Tuesday, January 9, 2007

January 9th - 12th: Chemo Cycle #6 - Scott Lends a Hand (and an Arm)

TUESDAY, JANUARY 09, 2007 08:31 PM, PST

“Ok, so if something bad is going to happen to me, give me at least 2 days advance notice so I can plan my activities” Keith’s admonition to his parents

Parent's Note:

This statement was precipitated by a somewhat frank conversation with Keith discussing what activities would most likely happen in the coming weeks and months. We have been careful to be honest with him yet trying not to overwhelm him with too much information. A one-day-at-a-time approach if you will. I have to admit I laughed out loud upon hearing this gem, but later I was taken with mixed emotions of both sadness and admiration that someone so young should have to think in such terms and yet has the ability to express his feelings so maturely. I guess we will need to shift to a two-day-at-a-time approach from here on.

As advertised, Keith and Josie headed off to Children’s mid-morning and knocked off a string of appointments. The first was with Dr. Sydorak, his abdominal surgeon, who praised Keith’s recovery from his tumor removal as nearly an A+ effort. Later he provided blood samples for genetic testing and had a heart echo scan. For dessert he was admitted to 5 South to begin hydration and his next chemo cycle. Gee, what a fun day. Still all indications were that he was chipper pretty much the whole day.

Scott had a big day as well. I picked him up after school and we drove to Children’s to visit Keith. But before we went upstairs, we checked in at the oncology clinic where Scott bared his arm and provided three vials of blood to be sent along with Keith’s to Stanford to determine if he is a possible bone marrow match. It seems after all of Keith’s stem cell harvest attempts (three), there are just enough cells to perform a single transplant, but no back-up supply in case a second rescue procedure is needed. Interestingly there is only a 25% chance that the two are a genetic match. Apparently for parents and relatives the percentages plummet to very small numbers. It would be wonderful to have the safety net of a match, but we aren’t counting on it.

In our house, Scott has earned an honor bead for offering himself, literally, in any way he can to help his brother.


Parent’s Note:

Keith spent a relatively quiet day in his hospital room except for one excursion across the street to have another audiology test performed. One of the possible side effects of his aggressive chemo regimen is that it can lead to hearing loss, hence the frequent testing. So far he still seems to be hearing just fine (….ok, my take is that not having a thick matt of hair covering his ears probably doesn’t hurt either).

Around mid-day he returned to his room, the IV tubing was rigged up and the three-day chemo drip commenced. The only other event of note actually just occurred as I was writing this entry. Keith was a not-too-happy recipient of a finger prick glucose test. Seems he had been consuming mostly sugary foods all day and the doctors busted him. The decree went out - no more pop tarts for the rest of the night.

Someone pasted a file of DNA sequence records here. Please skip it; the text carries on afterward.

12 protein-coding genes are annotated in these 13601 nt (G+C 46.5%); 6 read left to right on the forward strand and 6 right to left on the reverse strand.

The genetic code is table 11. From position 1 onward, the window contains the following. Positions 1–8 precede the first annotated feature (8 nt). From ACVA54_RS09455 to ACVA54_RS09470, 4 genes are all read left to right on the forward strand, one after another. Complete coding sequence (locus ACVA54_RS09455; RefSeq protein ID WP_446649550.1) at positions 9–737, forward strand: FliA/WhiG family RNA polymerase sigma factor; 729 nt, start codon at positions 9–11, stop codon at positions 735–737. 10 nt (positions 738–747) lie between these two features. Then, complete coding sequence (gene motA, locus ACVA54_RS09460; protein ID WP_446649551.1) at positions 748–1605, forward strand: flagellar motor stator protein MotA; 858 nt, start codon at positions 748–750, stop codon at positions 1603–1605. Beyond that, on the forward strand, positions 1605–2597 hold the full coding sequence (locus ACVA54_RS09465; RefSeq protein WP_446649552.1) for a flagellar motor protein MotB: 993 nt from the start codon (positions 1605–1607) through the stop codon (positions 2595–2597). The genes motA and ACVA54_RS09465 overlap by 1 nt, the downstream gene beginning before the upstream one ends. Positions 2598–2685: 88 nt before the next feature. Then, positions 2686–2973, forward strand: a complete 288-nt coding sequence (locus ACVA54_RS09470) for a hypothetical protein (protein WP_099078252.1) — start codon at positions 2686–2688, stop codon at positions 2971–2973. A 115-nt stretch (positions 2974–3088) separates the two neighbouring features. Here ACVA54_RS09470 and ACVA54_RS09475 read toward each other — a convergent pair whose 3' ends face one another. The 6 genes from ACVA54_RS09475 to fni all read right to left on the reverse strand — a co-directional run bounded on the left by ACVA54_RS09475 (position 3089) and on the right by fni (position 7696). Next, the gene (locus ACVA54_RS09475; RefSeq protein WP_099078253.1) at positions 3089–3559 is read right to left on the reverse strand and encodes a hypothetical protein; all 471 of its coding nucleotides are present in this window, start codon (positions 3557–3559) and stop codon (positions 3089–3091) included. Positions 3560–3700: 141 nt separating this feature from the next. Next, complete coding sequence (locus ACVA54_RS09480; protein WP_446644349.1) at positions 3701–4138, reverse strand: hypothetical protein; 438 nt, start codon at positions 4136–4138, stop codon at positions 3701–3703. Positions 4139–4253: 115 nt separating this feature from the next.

Fortunately his finger is not seriously disabled, allowing him to resume his laptop gaming with unfettered gusto....

THURSDAY, JANUARY 11, 2007 11:07 PM, PST

Parent’s Note:

Keith is about half way through the last of his six conditioning cycles of chemotherapy now. This is a repeat of the Cytoxin / Doxorubicin / Vincristine combo that he has received three times before and he has been tolerating it so far.

These are always hard days. Hard because the chemo and antiemetics take their toll on Keith’s energy and mood, hard because family is separated and hard because, let’s face it, the hospital just isn’t a fun place to be despite the best efforts of the medical staff. He was feeling a bit melancholy today, not able to see Scott and of course he misses Kirby and his friends.

We have known from day one that there is no easy course to a cure and we are ready to endure whatever our doctors recommend as the best path to beat back this terrible disease. Still, after all that Keith has been through so far, indications are that the most challenging days probably lie ahead of us. So as that time nears, we find ourselves torn with emotion yet grateful for all of the support we have been given and thankful that research and advances in medicine have allowed us the opportunity to step forward with hope and firm optimism.

He should finish up this cycle mid-day on Saturday so with a home hydration set-up and any luck Keith will be back to Kirbyville 94563 that same evening.

FRIDAY, JANUARY 12, 2007 09:44 PM, PST

Parent’s Note:

The highlight of the day for Keith was having Scott visit after school. Keith was a bit tired from the medication but enjoyed watching his brother play WoW. I’ve posted a couple of photos to the album from today.

About 14 hours left of induction as this entry is written and the plan is still holding for a Saturday escape. Keith gets a bit ornery when the nurses give him his Benadryl / Reglin combo because it knocks him out right away and he’s asleep for hours. He was particularly unhappy to hear that the afternoon dose was going to be administered just before Scott was due to arrive at the hospital, so we talked the doctor into giving it to him early. Keith got his Benadryl ‘nap’ in before Scott arrived so disaster averted. The anti-nausea drugs are doing their job so far, so no complaints from me.

The pink bucket is nowhere to be seen.

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